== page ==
Climate change will cut land available for coffee by more than half, says report

Climate change will reduce the land available for coffee by 54% by 2100 even if global temperatures are contained to internationally agreed targets, according to a new report.

Coffee growers from Honduras to Ethiopia said they are already suffering from climate destabilisation and the charity Christian Aid is calling on the UK Government to help by cancelling historic debts and raising money to pay for climate loss and damage.

The charity has calculated that rising temperatures and unpredictable conditions will shrink the world’s land suitable for growing coffee by 54.4%, even if global temperatures are limited to 1.5-2C above pre-industrial levels.

Around 98 million cups of coffee are drank in the UK a day and it supports more than 210,000 domestic jobs, according to 2017 figures from the British Coffee Association.

More than half the coffee drank in the UK comes from Brazil and Vietnam, two countries particularly vulnerable to climate change.

Vietnam clocked its highest ever temperature on record last week at 44.1C, while neighbouring countries also experienced new extremes.

Rising temperatures, as well as erratic rainfall, disease, droughts and landslides brought on by human-induced climate change, threaten to shrink the coffee industry and impoverish its producers.

Yadira Lemus, a Honduran coffee farmer, said: “As a coffee producer, it is more and more difficult to produce. And yes, that is obviously related to climate change because before we would plant coffee and it produced almost by itself.

“With regard to climate change, we are seeing an increase in temperature. It is harder to predict the weather. Before we could say which is winter or summer, and when we can plant. Not anymore.

“We cannot say that because it changes from one year to the other and it is not easy to predict. Who was going to predict that we were going to have the storms and hurricanes we had last year?

“Now you see there is a lack of rain. We are more vulnerable to these types of changes.”

Christian Aid issued its dire warning in a new report, Wake up and smell the coffee: The climate crisis and your coffee, which calls for a cancellation of “unjust” debts and financial support to help farmers diversify their livelihoods.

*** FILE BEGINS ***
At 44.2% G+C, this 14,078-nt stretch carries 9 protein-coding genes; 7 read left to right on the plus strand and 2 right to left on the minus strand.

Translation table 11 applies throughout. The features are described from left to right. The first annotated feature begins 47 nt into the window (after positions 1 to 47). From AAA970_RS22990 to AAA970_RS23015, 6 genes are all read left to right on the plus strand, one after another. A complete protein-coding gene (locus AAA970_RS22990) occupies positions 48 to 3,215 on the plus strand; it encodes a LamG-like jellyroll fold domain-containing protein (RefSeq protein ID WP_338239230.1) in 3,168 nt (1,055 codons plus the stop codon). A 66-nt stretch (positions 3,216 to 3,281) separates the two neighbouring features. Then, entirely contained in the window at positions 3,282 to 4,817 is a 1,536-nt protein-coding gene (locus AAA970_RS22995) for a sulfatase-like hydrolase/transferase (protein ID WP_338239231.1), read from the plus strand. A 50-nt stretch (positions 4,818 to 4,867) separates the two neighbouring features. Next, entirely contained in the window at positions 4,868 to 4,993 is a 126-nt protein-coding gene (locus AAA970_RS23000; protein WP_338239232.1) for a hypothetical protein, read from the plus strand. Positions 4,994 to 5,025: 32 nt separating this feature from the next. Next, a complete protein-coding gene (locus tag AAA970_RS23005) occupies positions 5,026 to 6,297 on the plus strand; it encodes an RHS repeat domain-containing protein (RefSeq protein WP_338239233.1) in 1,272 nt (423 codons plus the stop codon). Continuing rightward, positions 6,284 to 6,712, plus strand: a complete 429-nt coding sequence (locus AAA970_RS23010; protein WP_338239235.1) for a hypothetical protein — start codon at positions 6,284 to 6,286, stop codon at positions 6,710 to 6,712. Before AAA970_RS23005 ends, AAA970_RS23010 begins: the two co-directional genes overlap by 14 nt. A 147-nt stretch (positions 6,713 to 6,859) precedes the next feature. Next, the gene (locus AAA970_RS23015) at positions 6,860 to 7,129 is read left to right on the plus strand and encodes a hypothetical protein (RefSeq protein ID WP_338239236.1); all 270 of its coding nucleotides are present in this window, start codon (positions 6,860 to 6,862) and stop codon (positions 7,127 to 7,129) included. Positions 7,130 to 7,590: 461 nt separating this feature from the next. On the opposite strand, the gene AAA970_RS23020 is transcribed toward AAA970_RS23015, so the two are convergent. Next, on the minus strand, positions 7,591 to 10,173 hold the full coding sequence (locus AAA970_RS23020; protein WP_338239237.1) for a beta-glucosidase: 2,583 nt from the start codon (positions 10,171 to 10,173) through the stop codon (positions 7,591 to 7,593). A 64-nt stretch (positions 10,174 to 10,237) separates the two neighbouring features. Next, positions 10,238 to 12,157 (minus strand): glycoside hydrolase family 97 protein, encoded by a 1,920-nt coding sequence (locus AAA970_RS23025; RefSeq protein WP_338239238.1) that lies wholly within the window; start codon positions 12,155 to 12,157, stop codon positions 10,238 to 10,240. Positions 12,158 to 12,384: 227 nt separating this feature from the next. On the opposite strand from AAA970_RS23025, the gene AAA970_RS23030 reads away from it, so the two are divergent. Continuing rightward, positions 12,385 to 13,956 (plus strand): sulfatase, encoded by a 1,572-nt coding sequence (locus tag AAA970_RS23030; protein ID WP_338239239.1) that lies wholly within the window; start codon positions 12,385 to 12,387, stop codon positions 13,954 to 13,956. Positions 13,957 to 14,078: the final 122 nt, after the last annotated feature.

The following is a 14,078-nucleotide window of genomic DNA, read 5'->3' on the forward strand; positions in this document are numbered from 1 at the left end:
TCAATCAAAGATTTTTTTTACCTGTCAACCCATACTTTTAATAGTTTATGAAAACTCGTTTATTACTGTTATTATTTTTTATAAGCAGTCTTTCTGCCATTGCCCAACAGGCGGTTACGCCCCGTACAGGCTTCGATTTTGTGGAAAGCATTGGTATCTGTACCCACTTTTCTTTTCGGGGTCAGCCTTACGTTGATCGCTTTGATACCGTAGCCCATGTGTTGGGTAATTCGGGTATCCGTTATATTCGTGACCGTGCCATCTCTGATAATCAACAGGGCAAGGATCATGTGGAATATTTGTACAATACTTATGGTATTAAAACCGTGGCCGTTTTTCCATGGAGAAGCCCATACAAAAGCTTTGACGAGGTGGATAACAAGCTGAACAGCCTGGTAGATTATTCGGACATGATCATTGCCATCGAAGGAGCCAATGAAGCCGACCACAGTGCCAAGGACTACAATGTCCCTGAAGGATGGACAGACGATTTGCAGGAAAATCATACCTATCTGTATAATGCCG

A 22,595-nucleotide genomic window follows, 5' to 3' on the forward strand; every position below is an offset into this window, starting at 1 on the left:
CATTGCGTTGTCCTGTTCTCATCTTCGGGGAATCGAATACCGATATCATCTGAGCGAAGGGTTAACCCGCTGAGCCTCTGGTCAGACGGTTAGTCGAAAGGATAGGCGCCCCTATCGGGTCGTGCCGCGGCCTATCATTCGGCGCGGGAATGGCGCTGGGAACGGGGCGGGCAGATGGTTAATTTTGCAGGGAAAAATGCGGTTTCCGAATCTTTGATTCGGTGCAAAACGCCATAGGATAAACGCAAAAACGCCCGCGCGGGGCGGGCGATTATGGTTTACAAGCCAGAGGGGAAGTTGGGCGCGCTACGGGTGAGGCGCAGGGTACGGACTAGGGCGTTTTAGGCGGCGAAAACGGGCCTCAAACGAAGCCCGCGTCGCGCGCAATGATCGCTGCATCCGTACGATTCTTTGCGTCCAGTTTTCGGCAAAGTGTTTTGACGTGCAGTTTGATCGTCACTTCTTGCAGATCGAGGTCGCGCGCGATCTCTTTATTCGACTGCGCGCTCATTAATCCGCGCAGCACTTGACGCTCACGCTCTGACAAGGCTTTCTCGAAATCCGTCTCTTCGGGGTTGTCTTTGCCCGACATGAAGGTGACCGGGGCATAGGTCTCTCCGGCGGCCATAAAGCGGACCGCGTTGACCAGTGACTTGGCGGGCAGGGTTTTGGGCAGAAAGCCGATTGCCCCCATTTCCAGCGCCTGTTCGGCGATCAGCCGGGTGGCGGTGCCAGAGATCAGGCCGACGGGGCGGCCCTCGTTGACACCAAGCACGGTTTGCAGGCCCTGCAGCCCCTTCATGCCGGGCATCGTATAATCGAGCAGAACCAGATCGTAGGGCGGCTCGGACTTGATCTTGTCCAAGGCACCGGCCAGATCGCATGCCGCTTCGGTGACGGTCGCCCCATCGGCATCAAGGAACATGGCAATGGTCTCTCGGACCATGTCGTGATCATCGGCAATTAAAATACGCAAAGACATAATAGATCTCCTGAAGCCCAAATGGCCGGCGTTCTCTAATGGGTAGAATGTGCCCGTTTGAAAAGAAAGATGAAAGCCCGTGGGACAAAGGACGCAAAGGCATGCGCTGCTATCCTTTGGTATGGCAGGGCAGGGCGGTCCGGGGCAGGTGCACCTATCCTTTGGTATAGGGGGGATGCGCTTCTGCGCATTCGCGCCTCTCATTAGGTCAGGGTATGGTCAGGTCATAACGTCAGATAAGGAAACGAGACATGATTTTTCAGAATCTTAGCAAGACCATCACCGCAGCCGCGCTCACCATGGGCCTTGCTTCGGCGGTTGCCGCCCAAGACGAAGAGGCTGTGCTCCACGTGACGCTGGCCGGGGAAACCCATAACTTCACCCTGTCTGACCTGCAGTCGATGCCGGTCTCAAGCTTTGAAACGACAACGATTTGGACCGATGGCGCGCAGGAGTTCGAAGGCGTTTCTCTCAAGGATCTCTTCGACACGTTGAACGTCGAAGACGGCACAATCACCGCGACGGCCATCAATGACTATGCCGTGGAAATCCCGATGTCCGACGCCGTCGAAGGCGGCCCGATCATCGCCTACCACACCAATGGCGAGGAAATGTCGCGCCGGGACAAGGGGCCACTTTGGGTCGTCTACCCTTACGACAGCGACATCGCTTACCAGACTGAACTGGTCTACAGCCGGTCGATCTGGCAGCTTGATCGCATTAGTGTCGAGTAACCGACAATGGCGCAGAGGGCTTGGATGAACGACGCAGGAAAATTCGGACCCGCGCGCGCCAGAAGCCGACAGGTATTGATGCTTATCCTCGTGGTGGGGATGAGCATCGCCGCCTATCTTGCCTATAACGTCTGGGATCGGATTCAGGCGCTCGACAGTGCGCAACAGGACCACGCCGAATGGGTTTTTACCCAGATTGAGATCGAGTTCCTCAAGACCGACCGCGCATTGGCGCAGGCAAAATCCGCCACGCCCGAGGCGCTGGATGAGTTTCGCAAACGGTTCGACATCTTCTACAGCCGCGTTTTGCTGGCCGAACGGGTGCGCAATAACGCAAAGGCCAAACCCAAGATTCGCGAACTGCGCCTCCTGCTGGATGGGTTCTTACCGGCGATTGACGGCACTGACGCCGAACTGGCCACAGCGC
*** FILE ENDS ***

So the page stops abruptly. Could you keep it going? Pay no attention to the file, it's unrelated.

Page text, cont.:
Yitna Tekaligne, the charity’s Ethiopia country manager, said: “Africans make up 17% of the world’s population but we generate just 4% of the greenhouse gas emissions that have caused the climate crisis. And yet it is we who are suffering the brunt of the impacts of climate change.

“Our coffee industry is Ethiopia’s most important export and generates significant employment. But now it is under threat from climate change.

“The impact of climate change on coffee production is in plain sight, including through high levels of coffee leaf rust.

“There is a lot the UK Government can do, starting with using its power to get Western private creditors to cancel the debts of the world’s poorest countries and mobilising the vital finance we need to address the loss and damage caused to our country by the climate crisis.”

Christian Aid also polled 2,181 UK adults about coffee and climate change alongside its report and found 57% of respondents to be concerned about how climate change will impact the cost, taste and availability of coffee in the UK.

It also showed 69% agree that the UK Government should do more to reduce the impact of climate destabilisation on the UK’s food supply chain, for example by supporting farmers to diversify their income.

David Taylor, Fairtrade Foundation’s senior policy manager, said: “This timely report from Christian Aid highlights what Fairtrade coffee farmers have been telling us for some time: the catastrophic consequences of climate breakdown is endangering not only their livelihoods, but also the future of their popular crop.

“Farming communities have a critical role in addressing the climate crisis and have the expertise to tackle it.

“However, too many smallholder coffee farmers – particularly those without the financial protections Fairtrade offers – simply cannot afford to do so, because the price they receive for their produce is far too low. This is unjust.”